MagSil Corp. v. Hitachi Global Storage Techs., Inc., 687 F.3d 1377, 103 U.S.P.Q.2d 1769 (Fed. Cir. 2012). The Federal Circuit affirmed the district court’s summary judgment determination that the asserted claims were invalid for lack of enablement. The claim contained the following limitation: “causes a change in the resistance by at least 10% at room temperature.” The specification disclosed achieving a change in resistance of 11.8 percent. At the district court, the patentee successfully pursued a broad claim construction that effectively had no limit on the upper bound of the change in resistance; indeed, its expert testified that a 1,000 percent change was within the claim’s scope. Based on this broad claim construction, the Federal Circuit agreed that the entire scope of the claimed invention was not disclosed and, thus, the claim was not enabled.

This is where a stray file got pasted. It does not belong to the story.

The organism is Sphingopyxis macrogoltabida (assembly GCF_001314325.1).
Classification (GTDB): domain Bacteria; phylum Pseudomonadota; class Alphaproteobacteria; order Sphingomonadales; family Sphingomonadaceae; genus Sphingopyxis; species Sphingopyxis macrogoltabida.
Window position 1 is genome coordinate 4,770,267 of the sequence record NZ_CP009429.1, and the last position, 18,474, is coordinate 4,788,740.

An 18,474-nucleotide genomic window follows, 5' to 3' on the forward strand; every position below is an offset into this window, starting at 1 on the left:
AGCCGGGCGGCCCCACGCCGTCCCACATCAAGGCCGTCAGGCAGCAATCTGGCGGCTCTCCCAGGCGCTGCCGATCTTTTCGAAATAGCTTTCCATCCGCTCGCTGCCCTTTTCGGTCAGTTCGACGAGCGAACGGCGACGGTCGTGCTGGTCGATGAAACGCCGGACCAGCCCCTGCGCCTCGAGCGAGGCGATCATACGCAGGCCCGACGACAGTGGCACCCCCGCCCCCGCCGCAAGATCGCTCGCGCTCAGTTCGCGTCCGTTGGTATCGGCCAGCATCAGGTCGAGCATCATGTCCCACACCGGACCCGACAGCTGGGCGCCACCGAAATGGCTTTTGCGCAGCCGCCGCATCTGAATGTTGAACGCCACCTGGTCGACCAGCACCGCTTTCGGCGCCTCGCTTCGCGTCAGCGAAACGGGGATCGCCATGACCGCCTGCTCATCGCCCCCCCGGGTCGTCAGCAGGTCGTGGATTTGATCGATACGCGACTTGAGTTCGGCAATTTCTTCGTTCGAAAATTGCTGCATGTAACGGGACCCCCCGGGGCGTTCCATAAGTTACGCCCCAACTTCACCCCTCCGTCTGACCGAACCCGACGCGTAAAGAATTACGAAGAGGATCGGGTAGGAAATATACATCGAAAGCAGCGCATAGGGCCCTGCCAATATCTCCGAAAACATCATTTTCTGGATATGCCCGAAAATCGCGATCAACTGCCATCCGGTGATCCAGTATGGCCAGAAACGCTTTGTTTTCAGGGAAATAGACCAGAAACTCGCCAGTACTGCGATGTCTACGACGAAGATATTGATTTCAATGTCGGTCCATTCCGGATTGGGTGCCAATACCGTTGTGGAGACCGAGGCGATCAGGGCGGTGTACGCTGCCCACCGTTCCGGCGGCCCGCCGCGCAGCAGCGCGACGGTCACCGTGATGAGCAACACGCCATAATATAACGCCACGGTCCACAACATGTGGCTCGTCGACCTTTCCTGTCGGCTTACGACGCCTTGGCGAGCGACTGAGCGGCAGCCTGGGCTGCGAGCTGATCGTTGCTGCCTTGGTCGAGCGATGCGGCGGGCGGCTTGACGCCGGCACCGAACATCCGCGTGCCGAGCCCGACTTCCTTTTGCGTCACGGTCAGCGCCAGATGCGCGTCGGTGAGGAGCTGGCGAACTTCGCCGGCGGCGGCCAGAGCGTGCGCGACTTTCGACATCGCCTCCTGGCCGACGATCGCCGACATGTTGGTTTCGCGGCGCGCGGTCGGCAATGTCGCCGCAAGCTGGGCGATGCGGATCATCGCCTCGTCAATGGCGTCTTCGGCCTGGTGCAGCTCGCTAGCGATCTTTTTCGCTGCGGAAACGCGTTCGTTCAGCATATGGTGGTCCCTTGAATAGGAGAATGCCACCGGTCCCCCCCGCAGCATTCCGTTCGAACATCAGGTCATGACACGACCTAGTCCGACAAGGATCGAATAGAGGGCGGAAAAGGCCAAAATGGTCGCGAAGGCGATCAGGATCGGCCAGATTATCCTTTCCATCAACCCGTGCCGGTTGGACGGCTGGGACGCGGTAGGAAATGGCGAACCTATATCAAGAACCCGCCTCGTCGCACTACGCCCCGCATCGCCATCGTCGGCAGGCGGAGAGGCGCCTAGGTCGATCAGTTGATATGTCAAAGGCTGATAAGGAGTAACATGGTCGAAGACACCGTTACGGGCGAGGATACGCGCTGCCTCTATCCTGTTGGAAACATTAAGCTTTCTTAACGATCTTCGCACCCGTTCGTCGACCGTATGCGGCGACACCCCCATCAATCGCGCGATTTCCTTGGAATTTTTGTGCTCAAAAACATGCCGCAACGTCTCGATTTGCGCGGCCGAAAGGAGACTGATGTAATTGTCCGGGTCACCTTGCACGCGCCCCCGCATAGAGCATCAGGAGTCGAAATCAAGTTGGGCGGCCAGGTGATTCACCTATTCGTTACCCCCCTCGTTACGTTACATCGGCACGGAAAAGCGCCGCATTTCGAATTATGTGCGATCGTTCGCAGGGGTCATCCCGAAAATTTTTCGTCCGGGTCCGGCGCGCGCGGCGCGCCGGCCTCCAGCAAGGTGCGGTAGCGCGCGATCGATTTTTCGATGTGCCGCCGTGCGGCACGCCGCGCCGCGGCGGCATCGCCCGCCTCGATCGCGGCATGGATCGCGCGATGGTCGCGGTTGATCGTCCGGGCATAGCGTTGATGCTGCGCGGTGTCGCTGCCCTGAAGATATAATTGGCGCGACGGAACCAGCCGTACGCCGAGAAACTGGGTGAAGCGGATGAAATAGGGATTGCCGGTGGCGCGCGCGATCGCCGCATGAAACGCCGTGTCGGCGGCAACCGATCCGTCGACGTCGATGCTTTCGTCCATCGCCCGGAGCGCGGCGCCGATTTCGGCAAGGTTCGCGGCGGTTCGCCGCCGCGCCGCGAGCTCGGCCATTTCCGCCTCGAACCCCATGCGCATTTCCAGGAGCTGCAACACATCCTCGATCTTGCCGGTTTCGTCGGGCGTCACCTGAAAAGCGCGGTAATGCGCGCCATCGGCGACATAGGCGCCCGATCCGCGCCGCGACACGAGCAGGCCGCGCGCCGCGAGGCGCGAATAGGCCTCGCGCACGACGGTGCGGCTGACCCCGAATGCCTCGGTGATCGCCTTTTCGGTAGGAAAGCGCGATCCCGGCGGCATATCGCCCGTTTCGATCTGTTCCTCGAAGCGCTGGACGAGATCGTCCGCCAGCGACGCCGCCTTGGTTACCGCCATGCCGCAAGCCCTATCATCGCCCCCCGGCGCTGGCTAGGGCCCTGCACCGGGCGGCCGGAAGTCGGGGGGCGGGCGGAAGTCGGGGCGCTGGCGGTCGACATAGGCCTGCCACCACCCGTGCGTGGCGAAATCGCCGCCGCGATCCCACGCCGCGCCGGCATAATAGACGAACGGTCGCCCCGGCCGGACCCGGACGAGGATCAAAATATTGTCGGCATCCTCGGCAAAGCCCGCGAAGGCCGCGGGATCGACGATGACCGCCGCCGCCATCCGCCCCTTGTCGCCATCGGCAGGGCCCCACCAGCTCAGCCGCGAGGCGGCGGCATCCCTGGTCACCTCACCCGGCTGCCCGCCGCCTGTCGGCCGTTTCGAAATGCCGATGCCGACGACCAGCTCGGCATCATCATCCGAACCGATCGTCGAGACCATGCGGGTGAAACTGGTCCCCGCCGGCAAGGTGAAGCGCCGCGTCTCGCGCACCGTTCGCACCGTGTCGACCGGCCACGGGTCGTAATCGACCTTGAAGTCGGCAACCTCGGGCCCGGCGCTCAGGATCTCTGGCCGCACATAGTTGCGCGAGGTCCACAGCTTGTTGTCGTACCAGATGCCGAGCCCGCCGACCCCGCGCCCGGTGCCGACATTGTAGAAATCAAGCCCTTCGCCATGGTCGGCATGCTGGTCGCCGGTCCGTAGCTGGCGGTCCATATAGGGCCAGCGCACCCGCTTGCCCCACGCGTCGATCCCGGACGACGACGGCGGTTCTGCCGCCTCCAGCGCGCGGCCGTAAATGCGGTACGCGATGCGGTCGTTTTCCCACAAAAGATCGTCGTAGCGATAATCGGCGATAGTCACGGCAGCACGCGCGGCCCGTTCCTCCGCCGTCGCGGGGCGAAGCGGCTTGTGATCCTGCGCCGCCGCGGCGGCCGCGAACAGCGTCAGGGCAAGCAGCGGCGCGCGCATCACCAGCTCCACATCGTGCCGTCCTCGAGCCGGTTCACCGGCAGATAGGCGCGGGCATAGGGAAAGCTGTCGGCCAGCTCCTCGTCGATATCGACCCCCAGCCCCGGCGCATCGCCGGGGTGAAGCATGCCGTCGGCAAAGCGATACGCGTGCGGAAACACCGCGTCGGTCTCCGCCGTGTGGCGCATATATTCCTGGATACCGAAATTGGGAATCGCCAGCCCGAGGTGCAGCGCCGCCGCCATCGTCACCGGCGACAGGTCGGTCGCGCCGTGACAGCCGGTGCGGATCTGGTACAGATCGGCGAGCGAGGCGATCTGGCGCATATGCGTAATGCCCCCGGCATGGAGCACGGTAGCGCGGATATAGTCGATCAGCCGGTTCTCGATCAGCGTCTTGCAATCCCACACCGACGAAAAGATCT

Momenta Pharms. Inc. v. Amphastar Pharms. Inc., 686 F.3d 1348, 103 U.S.P.Q.2d 1800 (Fed. Cir. 2012). The Federal Circuit vacated the district court’s preliminary injunction grant because of an improperly narrow interpretation of the Hatch-Waxman safe harbor, § 271(e)(1), which provides that it is not an act of infringement to make, use, or sell a patented invention solely for uses reasonably related to developing and submitting information pursuant to a federal law regulating manufacture, use, or sale of drugs. Momenta alleged its patent was infringed by Amphastar’s manufacture of generic Enoxaparin for commercial sale. The district court concluded that Amphastar’s activities fell outside the safe harbor because the allegedly infringing activities were conducted after Amphastar’s ANDA application was approved and did not lead to a submission of information as set forth in the statute. The Federal Circuit disagreed because § 271(e)(1) does not reference ANDA requirements and, thus, ANDA’s approval is not determinative. Regarding the submission element, the Federal Circuit did not interpret the statute to require that information actually be submitted. Here, Amphastar was required to conduct quality control testing and to maintain batch testing records for inspection by the FDA. The Federal Circuit held this requirement to maintain records for FDA inspection is effectively a submission under § 271(e)(1). The Federal Circuit vacated the preliminary injunction because, given the applicability of the safe harbor, Momenta was unlikely to succeed on the merits of its infringement claim.